This "voyeurism" argument of yours is pretty strange, frankly. Firstly, I find it a little bizarre that you think your boss would get a voyeuristic thrill out of watching employees do their jobs, unless you work at a brothel or a strip club, or teachers are boffing each other in the teacher's lounge (I always suspected something fishy was going on in there when I was in school)

But even if he was a voyeur, he really could be just as much a voyeur from his office at work, as from his office at home... I fail to see the huge difference.

But the legality of what he is doing is hardly the point. The real question is why you're ready to go hysterical and threaten to call the police over something like this. Suppose it isn't legal, for whatever reason. Are you going to go ballistic every time someone around you breaks some piddling regulation? Besides damaging your career, I suspect this kind of disposition is liable to damage your health. People who get angry all the time everytime someone breaks a rule don't tend to live very long...

Before I run to the boss screaming about calling the police, I'd ask myself what actual effect this violation (if it is even against the law, which I doubt) has on my life.

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Dagonee
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There's another point here: even if it is illegal, it's not necessarily a crime, so the police might not be the appropriate authority.
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Paladine
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What Jason said.
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Rallan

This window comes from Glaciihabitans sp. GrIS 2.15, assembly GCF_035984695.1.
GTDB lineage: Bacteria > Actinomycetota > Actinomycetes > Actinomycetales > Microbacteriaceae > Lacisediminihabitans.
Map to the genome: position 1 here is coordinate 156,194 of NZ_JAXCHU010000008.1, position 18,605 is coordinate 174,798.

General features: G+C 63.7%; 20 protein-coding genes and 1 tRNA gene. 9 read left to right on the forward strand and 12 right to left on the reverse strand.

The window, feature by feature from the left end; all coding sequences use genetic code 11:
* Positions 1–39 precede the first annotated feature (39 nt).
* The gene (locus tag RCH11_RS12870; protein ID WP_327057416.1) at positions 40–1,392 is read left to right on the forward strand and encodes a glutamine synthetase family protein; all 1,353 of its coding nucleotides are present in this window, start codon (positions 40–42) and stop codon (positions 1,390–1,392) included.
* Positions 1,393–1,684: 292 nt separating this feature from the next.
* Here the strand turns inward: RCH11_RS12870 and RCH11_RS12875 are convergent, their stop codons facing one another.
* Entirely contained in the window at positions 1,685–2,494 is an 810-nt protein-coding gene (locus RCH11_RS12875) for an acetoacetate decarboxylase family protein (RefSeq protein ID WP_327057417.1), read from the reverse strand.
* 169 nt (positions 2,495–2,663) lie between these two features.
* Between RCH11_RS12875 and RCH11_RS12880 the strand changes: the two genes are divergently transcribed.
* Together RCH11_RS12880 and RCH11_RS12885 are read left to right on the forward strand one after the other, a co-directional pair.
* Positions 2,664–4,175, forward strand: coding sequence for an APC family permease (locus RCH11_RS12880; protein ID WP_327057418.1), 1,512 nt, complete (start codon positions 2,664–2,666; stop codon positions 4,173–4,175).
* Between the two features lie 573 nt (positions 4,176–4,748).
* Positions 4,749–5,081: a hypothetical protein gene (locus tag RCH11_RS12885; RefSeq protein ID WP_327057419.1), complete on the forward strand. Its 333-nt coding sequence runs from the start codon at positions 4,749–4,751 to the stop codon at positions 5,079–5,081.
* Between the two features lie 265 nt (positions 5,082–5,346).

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JasonR's right. If you're doing nothing wrong then you shouldn't have any objections about your employer putting you under constant surveillance. I bet you're probably the sort of commie pinko weirdo who doesn't like employers who make everyone do random drug tests or ask about your political affiliatons during the job interview either!

Also in breaking news: We are at war with Earasia. We have always been at war with Earasia.

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Paladine
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Yeah, exactly Rallan. It's not like people have the right to record what goes on in their place of business. And really, wanting to watch what people do while they're on your time is the same thing as prying into their lives outside of work (politics, recreational activities).

Being snarky's fine, but try using analogies that actually, you know, make sense.

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Rallan
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Sure employers have a right to make sure the staff aren't stealing everything that isn't nailed down or being rude to the customers or whatever Paladine, but I don't think we as employees should just idly stand by while employers use more efficient workplace management and security as an excuse to intrusively monitor every aspect of the employee's working day and personal habits. It's in the best interests of both workers and bosses to come together and find practical, acceptable solutions to the problems of security and monitoring employee progress, rather than encouraging employers to unilaterally adopt one-sided policies without any respect for the personal space and privacy of their staff.
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RickyB
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OK, both sides settle down. Yes, it is puzzling that there should be a problem, but also yes, there is a concern of voyeurism, and of turning workplaces into toxically stultifying places.